Can Jew and Christian now transcend their ugly recent past? Can new respect for religious freedom launch them toward mutual understanding without surrendering a vigorous Judaeo-Christian dialogue?
The rise of Christianity kindled bitter hostility in non-Christian Jews first against Christian Hebrews, then against Christian Gentiles. Jewish religious leaders stoned Stephen to silence his testimony to Jesus Christ (Acts 6:8–7:60). The high priest empowered Saul of Tarsus to bind and bring to Jerusalem any Christians found in the synagogues of Damascus (9:1–2). Discovering that the Jews approved of his murder of James the brother of John, King Herod took Peter prisoner (12:1–3). In his study of The Church in the First Three Centuries, Alvan Lamson asserts that “The worst enemies of the Christians were the Jews, more implacable than the Heathen” (Boston: Horace B. Fuller, 1869, 2nd ed., p. 90). He calls attention to the testimony of Justin Martyr, Tertullian, Origen, Eusebius, and others, and concludes that the calumnies propagated by the Jews throughout the civilized world, and their slander of Christians during the first three centuries, “could have originated only in the bitterest hatred … hatred as thorough as ever rankled in the human breast.”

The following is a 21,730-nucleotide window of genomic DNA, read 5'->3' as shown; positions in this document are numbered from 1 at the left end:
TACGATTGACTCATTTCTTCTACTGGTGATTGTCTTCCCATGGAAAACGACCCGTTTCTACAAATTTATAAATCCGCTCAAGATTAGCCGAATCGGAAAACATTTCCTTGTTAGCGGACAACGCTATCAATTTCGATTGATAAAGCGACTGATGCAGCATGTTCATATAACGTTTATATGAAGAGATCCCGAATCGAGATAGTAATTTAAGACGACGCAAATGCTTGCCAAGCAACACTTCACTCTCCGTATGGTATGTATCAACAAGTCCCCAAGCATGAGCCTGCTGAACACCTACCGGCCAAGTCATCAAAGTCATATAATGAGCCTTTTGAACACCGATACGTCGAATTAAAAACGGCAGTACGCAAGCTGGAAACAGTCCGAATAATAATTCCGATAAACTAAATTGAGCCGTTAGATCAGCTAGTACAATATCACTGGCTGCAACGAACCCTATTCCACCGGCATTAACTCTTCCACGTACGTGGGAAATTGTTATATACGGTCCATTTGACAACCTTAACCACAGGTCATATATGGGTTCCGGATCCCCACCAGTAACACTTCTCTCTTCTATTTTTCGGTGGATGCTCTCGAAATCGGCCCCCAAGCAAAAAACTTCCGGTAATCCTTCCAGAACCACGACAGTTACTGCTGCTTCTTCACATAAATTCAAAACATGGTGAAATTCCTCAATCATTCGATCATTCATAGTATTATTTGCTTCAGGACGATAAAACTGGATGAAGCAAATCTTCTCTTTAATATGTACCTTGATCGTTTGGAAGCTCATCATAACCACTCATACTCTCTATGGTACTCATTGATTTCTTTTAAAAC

On the other hand, the Christian era must acknowledge no less ugly hostility and persecution of the Jew. “To the Jews,” one rabbi recently summarized, “Jesus as the Christ has meant these 2000 years of history.” Then he spoke of the Crusaders who slaughtered the Jews to “redeem the Holy Land”; of the Romanist Inquisition with its forced conversions; of the third and fourth Lateran Councils which anticipated many of Hitler’s persecution tactics; he spoke of the Nazi episode. A very fresh ...1
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